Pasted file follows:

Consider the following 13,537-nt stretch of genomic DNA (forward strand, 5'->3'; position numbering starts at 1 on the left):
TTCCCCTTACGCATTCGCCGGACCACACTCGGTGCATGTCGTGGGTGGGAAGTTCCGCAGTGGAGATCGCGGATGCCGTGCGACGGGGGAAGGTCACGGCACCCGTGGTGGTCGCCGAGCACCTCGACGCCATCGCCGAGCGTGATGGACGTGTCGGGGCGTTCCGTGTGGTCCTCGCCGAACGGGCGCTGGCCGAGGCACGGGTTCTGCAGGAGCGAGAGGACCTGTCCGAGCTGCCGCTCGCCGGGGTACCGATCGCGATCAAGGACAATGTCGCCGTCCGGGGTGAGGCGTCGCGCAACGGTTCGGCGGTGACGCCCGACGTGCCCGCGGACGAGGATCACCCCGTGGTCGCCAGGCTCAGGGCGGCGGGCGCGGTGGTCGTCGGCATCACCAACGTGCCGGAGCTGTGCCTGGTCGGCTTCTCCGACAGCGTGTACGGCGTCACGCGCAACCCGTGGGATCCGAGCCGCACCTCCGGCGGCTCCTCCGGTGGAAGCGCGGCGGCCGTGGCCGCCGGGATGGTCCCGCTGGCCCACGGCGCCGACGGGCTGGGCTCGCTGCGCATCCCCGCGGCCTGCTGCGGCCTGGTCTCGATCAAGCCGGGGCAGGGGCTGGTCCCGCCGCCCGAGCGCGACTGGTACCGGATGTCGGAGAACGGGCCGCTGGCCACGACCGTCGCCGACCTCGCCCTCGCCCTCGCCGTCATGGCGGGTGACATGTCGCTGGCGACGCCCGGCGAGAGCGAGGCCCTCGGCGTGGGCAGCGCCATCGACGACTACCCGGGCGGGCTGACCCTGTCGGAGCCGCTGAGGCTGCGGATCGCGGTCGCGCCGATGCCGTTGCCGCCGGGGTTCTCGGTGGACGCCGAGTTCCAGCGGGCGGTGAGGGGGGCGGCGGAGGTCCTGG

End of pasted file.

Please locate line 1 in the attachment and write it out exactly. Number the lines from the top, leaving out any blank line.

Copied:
Consider the following 13,537-nt stretch of genomic DNA (forward strand, 5'->3'; position numbering starts at 1 on the left):